Prices continued to rise at a large majority of points Thursday, bolstered by severely cold weather throughout most of North America. There were few cities in Canada and the Lower 48 states that weren't anticipating low temperatures around freezing or less Friday.
It may be the last hurrah for a while for cash market firmness, though. After arresting a four-day string of losses with a small 4.2-cent rally Wednesday, January futures returned to their losing ways Thursday by dropping a little more than a nickel following a mostly bearish storage report. And by Monday's end of the three-day flows that Friday's trading will cover, nearly all of the U.S. will have entered a period of above-normal temperatures that is likely to extend through much of the rest of December.
Most of Thursday's gains were in double digits as they ranged from about a nickel to nearly 80 cents. Flat to as much as 15 cents lower numbers were clustered mostly in the Rockies and Midcontinent.
Although the Northeast as a region tended to garner most of the largest gains, the Florida market led the general price ascent as Florida Gas Transmission issued an Overage Alert Day due to freezing weather being forecast in northern Florida (see Transportation Notes). Florida citygate quotes averaging about $8.80 represented the biggest single-point increase, while Florida Gas Zone 3 was up more than 55 cents.
The Energy Information Administration met prior expectations fairly well with an estimate of an 11 Bcf storage withdrawal for the week ending Dec. 1. However, that was far short of both the comparable five-year average pull of 63 Bcf and the year-ago withdrawal of 58 Bcf. Thus, although the screen initially spent a while in positive territory following the report, bearish sentiment later asserted itself in the Nymex trading pit.
The passage of an arctic front left plenty of snow and frigid temperatures in the Midwest, and single-digit lows were expected to dominate in the region again Thursday night. The Northeast could expect bitingly cold winds and lake-effect snow through Friday. And southern lows in the 20s were due Friday morning as far south as Gulf Coast cities such as New Orleans and Mobile, AL, with the possibility of date-specific records being set, according to The Weather Channel. The West currently is relatively moderate in comparison with the rest of the U.S., but it still had a significant amount of heating load on tap.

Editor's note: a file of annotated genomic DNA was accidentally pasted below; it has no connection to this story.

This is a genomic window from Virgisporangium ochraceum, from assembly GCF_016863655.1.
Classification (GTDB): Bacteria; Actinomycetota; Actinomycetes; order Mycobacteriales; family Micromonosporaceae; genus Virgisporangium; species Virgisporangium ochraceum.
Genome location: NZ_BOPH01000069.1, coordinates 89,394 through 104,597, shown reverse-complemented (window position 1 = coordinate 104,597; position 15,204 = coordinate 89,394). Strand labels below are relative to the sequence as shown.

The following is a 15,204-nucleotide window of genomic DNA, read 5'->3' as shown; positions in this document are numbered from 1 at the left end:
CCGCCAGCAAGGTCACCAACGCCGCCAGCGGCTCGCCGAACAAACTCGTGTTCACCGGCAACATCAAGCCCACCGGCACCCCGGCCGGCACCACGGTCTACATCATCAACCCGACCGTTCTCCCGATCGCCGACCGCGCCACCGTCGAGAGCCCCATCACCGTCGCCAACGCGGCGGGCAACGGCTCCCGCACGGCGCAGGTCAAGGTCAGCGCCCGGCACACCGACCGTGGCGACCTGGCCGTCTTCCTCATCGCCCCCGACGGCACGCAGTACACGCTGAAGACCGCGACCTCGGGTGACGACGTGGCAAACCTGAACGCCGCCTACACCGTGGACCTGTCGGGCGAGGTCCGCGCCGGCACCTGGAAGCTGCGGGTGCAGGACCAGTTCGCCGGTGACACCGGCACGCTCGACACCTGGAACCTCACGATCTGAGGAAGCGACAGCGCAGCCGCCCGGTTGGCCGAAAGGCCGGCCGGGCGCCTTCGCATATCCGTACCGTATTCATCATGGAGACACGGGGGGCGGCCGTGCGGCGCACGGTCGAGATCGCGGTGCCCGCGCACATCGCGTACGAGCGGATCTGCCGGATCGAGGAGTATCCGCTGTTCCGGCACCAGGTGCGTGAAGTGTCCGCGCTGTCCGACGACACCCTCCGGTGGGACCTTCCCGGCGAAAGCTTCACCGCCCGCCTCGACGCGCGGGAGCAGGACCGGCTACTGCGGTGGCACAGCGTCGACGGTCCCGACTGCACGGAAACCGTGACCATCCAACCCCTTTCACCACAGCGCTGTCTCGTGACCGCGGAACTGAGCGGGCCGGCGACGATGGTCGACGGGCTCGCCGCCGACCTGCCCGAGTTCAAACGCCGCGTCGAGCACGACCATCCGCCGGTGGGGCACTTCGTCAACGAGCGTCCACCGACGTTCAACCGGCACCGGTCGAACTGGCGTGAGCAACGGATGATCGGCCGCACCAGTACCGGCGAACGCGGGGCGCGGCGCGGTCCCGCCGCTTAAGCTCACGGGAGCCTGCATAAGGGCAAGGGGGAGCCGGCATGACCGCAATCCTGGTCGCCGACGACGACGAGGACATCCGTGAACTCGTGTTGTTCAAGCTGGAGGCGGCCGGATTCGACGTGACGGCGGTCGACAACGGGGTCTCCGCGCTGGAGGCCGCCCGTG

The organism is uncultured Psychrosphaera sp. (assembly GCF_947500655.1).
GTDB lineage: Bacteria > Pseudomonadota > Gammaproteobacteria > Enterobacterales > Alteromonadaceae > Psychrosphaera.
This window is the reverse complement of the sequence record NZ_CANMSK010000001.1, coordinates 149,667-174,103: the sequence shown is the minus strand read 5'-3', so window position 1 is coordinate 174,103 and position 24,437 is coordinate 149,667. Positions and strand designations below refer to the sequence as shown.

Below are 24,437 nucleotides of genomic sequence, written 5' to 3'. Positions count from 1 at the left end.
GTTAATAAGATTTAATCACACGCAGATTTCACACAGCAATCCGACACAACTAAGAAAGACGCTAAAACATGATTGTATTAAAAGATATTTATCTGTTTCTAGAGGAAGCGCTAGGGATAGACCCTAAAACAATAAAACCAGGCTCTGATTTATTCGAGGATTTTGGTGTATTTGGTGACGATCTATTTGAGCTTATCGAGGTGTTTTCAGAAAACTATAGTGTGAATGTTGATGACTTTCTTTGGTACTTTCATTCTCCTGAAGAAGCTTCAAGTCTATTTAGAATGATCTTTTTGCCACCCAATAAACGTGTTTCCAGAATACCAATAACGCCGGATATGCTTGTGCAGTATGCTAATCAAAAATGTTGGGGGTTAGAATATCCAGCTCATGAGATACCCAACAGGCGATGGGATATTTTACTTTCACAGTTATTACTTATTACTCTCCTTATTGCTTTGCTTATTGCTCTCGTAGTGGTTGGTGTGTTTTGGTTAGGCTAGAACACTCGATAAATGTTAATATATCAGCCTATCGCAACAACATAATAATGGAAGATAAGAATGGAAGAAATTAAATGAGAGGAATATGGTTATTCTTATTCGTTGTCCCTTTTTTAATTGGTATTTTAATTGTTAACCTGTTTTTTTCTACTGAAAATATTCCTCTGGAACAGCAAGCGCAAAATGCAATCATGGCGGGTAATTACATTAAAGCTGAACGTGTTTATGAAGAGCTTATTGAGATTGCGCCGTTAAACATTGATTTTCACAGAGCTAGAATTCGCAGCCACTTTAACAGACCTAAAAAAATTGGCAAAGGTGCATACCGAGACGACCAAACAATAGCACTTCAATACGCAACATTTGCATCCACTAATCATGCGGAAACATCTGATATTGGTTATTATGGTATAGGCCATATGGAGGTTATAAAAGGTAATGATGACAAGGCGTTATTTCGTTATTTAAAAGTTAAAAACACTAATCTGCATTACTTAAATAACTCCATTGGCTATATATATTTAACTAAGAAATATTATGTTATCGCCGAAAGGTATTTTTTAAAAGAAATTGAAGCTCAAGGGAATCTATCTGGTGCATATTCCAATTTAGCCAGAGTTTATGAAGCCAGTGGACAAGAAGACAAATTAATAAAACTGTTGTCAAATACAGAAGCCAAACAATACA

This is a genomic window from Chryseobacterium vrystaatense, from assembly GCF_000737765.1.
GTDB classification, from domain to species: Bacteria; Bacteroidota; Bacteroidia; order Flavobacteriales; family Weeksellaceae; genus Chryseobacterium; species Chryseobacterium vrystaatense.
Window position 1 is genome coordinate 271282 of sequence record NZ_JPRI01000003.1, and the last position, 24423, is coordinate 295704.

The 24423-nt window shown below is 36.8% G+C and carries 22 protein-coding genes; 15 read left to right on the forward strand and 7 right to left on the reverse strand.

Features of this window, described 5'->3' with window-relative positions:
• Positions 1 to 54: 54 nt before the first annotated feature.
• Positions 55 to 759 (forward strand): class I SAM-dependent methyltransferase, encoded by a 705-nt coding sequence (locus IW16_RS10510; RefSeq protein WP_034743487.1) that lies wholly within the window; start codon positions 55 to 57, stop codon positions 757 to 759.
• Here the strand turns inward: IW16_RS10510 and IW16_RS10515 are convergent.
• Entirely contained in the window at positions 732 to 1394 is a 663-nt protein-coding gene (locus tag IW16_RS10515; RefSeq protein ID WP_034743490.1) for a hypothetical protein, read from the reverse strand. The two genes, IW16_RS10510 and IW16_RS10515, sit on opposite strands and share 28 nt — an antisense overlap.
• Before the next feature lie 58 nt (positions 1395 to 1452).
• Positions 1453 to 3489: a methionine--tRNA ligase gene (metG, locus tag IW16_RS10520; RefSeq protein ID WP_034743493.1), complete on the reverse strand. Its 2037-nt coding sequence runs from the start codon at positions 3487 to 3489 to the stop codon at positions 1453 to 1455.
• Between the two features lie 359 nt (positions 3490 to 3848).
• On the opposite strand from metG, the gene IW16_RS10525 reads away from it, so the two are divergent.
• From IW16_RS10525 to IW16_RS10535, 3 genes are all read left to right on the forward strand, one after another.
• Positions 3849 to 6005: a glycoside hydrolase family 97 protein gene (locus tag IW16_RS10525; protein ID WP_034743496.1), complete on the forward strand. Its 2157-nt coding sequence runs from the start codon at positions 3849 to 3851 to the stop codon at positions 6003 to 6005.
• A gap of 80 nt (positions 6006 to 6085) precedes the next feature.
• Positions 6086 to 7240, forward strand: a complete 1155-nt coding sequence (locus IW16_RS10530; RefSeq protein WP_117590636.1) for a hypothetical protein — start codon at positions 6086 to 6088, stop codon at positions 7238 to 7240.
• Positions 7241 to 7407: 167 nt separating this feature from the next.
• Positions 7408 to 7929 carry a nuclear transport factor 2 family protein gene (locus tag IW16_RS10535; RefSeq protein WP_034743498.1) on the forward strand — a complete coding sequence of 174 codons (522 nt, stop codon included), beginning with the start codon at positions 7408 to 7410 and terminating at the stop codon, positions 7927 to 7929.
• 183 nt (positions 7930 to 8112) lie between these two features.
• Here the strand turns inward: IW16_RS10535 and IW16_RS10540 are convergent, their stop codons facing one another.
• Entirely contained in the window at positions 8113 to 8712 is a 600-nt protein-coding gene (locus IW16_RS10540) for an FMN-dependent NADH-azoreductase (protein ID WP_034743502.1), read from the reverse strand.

Sounds like a pretty bullish weather scenario, right? But it won't last long. Warming trends will be nearly universal over the weekend, and above-normal temperatures will permeate the coming week virtually everywhere except in parts of the desert Southwest, where normal conditions are expected.
The cash market should expect to start seeing softer prices again Friday, especially since the storage withdrawal volume was so weak and the cold that stoked rising prices Wednesday and Thursday is about to disappear, a western marketer commented. He noted that a lot of western traders were watching the Sumas-Malin spread, which had Sumas at a premium of nearly half a dollar at times recently but tightened greatly to about a dime Thursday. He thought that was a signal of growing market efficiency, and also weak market-area demand. Until Thursday Sumas had been trading close to parity with the PG&E citygate, which tended to discourage attempts to transport between the two points, the marketer said.
A Northeast utility buyer said area temperatures would remain below normal Thursday and Friday, but would moderate over the weekend. He termed it "interesting" that the East region actually had an injection in the storage report and the Producing region was unchanged. The West did all the withdrawing last week, he exclaimed. Despite recent price firmness, he considers the market very bearish, saying, "We and everybody else seem to be doing fine with storage."
It's been a fairly light-demand winter so far, the buyer continued, and demand looks to be even lighter for the next couple of weeks. He said his company is buying very little spot gas because December baseload is covering almost all of its needs. He couldn't see anything but a soft cash market for the intermediate future, saying it's going to take harshly cold weather in a lot of places for more than two to three days at a time to get any substantive rally going again.
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